GSP: UFC’s Midas brand

Georges St-Pierre has parlayed mixed martial arts fame into wider pop culture celeb brand status.
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Georges St-Pierre has quickly become one of Canada’s most pre-eminent athletes. He’s been named Canadian athlete of the year by Rogers Sportsnet three years running, knocking the likes of hockey superstar Sidney Crosby off the podium. In this country, that’s saying something, especially considering the polarizing nature of mixed martial arts’ violence.
GSP’s management team, LB3i Sports in Montreal, is currently working with Sid Lee to make sure they fully understand St-Pierre’s brand and can maximize its value. Sid Lee has conducted a five-step brand equity audit resulting in the creation of new guidelines, a new look and an online strategy that GSP’s team will be rolling out in 2012, as well as a social media strategy it’s already put into effect.
“I cannot share the results, but we were in shock,” says Martin Gauthier, senior partner, VP interactive marketing, Sid Lee. “He compared very well with other fighters, but we were surprised with how well he compared with pop culture stars and other athletes. The brand is good and we can bring it to great. ”
GSP’s growing notoriety is inextricably linked to the intensifying popularity of the UFC in Canada, but GSP isn’t like the other fighters. People genuinely love the guy. Since his UFC debut in 2004 he’s tightened his chokehold on fight fandom, and has over two million Facebook fans. Being something of a fighting phenom helps. He currently holds the UFC welterweight championship, has successfully defended that title seven times, won nine fights in a row and is on a five-year winning streak.
“There’s always a spike in our pay-per-view numbers, our broadcast numbers when Georges is fighting,” says Tom Wright, director of operations, UFC Canada. He cites a 50% to 70% increase in PPV results on the eve of a GSP-headlined contest.
That’s why at UFC 129 at the Rogers Centre in Toronto in April, GSP was the focal point of all promotions, which were developed for the event by Toronto-based Bensimon Byrne.
People also pay to sport brand GSP. Through GSPfightclub.com, fans can purchase apparel, posters, calendars, gift cards and accessories. His visage also appears on shirts crafted by Affliction, which produces a new GSP-branded shirt for his walk out to the octagon for every UFC event.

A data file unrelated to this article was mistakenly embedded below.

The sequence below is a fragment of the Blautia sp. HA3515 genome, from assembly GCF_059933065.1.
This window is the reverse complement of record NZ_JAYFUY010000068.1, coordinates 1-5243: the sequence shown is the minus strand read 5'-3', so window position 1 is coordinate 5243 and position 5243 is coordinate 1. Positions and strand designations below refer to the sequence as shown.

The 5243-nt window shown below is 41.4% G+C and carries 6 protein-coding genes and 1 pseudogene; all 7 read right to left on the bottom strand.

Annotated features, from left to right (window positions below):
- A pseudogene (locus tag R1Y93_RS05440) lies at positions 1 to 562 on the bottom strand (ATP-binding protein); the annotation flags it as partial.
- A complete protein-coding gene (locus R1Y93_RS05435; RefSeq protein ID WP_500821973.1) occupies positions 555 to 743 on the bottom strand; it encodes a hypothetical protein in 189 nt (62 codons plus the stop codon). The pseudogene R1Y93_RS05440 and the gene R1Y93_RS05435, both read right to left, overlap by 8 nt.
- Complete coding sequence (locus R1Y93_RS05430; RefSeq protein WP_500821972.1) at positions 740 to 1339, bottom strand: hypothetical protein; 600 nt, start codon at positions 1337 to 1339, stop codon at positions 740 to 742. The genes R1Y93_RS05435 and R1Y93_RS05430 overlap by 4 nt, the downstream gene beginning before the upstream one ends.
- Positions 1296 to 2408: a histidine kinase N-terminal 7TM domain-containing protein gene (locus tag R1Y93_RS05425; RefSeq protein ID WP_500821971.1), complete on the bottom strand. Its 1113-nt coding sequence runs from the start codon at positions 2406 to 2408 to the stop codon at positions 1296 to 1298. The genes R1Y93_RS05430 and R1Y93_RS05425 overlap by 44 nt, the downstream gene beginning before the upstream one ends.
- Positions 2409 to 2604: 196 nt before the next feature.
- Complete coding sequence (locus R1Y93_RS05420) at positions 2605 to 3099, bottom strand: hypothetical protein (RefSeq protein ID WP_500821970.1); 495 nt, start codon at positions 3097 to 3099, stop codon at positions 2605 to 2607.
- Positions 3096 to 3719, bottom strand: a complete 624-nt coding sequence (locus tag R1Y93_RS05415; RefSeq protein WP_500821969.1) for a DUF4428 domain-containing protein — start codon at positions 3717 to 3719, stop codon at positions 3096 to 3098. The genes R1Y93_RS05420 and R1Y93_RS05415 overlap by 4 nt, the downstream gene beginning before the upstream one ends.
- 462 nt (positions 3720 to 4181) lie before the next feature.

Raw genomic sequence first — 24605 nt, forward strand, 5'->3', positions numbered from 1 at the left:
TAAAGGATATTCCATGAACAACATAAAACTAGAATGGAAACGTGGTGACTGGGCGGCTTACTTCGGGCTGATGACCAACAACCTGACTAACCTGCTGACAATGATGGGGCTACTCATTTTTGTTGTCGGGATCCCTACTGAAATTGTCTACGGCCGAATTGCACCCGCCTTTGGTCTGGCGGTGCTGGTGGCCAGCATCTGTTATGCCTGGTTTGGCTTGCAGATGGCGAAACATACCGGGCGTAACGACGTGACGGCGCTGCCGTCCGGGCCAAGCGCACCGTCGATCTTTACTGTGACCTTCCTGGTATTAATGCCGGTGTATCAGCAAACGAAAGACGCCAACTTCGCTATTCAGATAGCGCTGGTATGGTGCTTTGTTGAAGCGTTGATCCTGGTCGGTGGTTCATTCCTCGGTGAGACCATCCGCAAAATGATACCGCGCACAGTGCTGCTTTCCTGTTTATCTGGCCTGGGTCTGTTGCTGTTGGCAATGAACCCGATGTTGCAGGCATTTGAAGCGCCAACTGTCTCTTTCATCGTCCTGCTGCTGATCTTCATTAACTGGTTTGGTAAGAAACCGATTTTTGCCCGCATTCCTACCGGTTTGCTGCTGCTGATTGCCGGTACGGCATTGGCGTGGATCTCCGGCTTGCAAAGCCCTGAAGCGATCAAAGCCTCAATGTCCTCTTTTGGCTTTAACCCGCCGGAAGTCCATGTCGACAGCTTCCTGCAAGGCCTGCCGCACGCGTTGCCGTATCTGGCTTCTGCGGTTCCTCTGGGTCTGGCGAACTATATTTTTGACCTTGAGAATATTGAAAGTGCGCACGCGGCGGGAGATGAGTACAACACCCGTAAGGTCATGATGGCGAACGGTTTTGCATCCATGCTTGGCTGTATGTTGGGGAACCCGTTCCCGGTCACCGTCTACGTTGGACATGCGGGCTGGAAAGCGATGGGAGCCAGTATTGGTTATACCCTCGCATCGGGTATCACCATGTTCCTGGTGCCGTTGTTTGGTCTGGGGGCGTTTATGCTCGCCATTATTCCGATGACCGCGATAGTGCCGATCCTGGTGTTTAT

His Midas touch has also endeared him to consumer brands that have made the groundbreaking move of signing him as their first MMA/UFC fighter. PepsiCo’s Gatorade began endorsing GSP in 2009, albeit with some initial trepidation based on the violent nature of MMA. They put GSP front and centre to promote the G-Series of sports drinks.
“Our goal is to find the athletes who represent Canada’s best on a global stage,” says Greg Lyons, VP of marketing, PepsiCo Beverages Canada. “Georges St-Pierre embodies the spirit of athleticism for Canada, from his gruelling training regimen to his championship fights.”
Most recently, GSP signed on
as a co-founder of Mission Skincare, a line designed and tested by elite athletes for people who live an
active lifestyle.
As for how GSP is received outside North America, Wright recounts a story of an appearance GSP made in the Philippines. Although UFC has never held an event there, Wright says about 100,000 people showed up.
For the UFC, he is the fighter that best embodies the values that are a part of the league’s brand DNA: authenticity, discipline, high-energy, accessibility and relevance.
“Both Georges’ brand and our own have been growing at remarkable rates over the last many years and it’s a reflection of those core values,” says Wright. “Our two brands are lockstep together, so we’re very mindful of that and we work very closely with his team.”
For team GSP, it’s his authenticity that really resonates with people.  “I’ve known Georges for many years and authenticity is the key,” says Rodolphe Beaulieu, partner, LB3i Sports.  “He hasn’t changed a bit from what he was and 10 years from now he will still be the same guy. For a brand to live you need consistency.”
And as for GSP himself, you likely won’t be surprised by what he has to say about the brand he’s built.
“What characterizes my brand [is that] I’m faithful to myself,” he says. “I don’t try to hide anything. I know I’m not a perfect human being, but I have a thing that I do well, I let the public see it and it’s no problem. I am like I am. What you see is what you get.”

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